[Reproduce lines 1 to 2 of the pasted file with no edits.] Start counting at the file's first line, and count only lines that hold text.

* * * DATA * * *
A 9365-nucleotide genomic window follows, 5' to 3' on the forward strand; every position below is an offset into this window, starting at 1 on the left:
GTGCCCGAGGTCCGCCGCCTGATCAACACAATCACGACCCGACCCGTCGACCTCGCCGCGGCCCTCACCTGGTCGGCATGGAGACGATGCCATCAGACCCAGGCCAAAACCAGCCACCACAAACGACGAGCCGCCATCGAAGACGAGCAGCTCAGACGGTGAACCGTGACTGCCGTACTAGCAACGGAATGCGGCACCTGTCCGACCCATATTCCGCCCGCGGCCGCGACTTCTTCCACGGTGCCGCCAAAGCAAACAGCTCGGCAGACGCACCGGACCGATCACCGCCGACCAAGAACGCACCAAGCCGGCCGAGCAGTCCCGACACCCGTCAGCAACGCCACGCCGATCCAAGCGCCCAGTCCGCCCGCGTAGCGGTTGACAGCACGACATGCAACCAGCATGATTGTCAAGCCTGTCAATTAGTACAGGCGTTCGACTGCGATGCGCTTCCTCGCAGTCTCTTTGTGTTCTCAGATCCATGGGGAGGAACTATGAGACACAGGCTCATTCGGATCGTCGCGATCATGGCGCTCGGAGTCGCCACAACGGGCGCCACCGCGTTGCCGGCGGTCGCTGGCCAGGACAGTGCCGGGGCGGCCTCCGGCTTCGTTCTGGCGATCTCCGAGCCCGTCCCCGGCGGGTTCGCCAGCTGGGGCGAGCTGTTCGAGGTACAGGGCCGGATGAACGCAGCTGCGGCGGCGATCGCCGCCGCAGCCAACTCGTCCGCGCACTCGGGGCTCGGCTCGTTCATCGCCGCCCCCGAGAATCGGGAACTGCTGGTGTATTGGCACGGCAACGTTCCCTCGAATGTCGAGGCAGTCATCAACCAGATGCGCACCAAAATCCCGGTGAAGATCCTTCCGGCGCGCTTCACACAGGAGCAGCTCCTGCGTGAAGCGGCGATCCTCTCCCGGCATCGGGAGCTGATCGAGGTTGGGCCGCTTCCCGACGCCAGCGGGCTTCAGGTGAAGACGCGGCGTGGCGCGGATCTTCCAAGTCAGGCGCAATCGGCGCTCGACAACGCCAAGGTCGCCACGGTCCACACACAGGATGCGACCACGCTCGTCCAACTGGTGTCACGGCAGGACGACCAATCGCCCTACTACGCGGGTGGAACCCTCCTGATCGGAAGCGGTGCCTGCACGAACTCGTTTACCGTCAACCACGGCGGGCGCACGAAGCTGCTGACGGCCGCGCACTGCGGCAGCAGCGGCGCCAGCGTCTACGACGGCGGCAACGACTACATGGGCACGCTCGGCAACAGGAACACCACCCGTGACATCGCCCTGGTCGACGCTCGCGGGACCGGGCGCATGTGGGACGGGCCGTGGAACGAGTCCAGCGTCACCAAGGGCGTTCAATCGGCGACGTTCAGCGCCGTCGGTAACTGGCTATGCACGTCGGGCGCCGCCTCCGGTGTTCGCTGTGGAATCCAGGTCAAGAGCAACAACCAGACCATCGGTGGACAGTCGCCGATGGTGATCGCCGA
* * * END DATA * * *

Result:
A 9365-nucleotide genomic window follows, 5' to 3' on the forward strand; every position below is an offset into this window, starting at 1 on the left:
GTGCCCGAGGTCCGCCGCCTGATCAACACAATCACGACCCGACCCGTCGACCTCGCCGCGGCCCTCACCTGGTCGGCATGGAGACGATGCCATCAGACCCAGGCCAAAACCAGCCACCACAAACGACGAGCCGCCATCGAAGACGAGCAGCTCAGACGGTGAACCGTGACTGCCGTACTAGCAACGGAATGCGGCACCTGTCCGACCCATATTCCGCCCGCGGCCGCGACTTCTTCCACGGTGCCGCCAAAGCAAACAGCTCGGCAGACGCACCGGACCGATCACCGCCGACCAAGAACGCACCAAGCCGGCCGAGCAGTCCCGACACCCGTCAGCAACGCCACGCCGATCCAAGCGCCCAGTCCGCCCGCGTAGCGGTTGACAGCACGACATGCAACCAGCATGATTGTCAAGCCTGTCAATTAGTACAGGCGTTCGACTGCGATGCGCTTCCTCGCAGTCTCTTTGTGTTCTCAGATCCATGGGGAGGAACTATGAGACACAGGCTCATTCGGATCGTCGCGATCATGGCGCTCGGAGTCGCCACAACGGGCGCCACCGCGTTGCCGGCGGTCGCTGGCCAGGACAGTGCCGGGGCGGCCTCCGGCTTCGTTCTGGCGATCTCCGAGCCCGTCCCCGGCGGGTTCGCCAGCTGGGGCGAGCTGTTCGAGGTACAGGGCCGGATGAACGCAGCTGCGGCGGCGATCGCCGCCGCAGCCAACTCGTCCGCGCACTCGGGGCTCGGCTCGTTCATCGCCGCCCCCGAGAATCGGGAACTGCTGGTGTATTGGCACGGCAACGTTCCCTCGAATGTCGAGGCAGTCATCAACCAGATGCGCACCAAAATCCCGGTGAAGATCCTTCCGGCGCGCTTCACACAGGAGCAGCTCCTGCGTGAAGCGGCGATCCTCTCCCGGCATCGGGAGCTGATCGAGGTTGGGCCGCTTCCCGACGCCAGCGGGCTTCAGGTGAAGACGCGGCGTGGCGCGGATCTTCCAAGTCAGGCGCAATCGGCGCTCGACAACGCCAAGGTCGCCACGGTCCACACACAGGATGCGACCACGCTCGTCCAACTGGTGTCACGGCAGGACGACCAATCGCCCTACTACGCGGGTGGAACCCTCCTGATCGGAAGCGGTGCCTGCACGAACTCGTTTACCGTCAACCACGGCGGGCGCACGAAGCTGCTGACGGCCGCGCACTGCGGCAGCAGCGGCGCCAGCGTCTACGACGGCGGCAACGACTACATGGGCACGCTCGGCAACAGGAACACCACCCGTGACATCGCCCTGGTCGACGCTCGCGGGACCGGGCGCATGTGGGACGGGCCGTGGAACGAGTCCAGCGTCACCAAGGGCGTTCAATCGGCGACGTTCAGCGCCGTCGGTAACTGGCTATGCACGTCGGGCGCCGCCTCCGGTGTTCGCTGTGGAATCCAGGTCAAGAGCAACAACCAGACCATCGGTGGACAGTCGCCGATGGTGATCGCCGA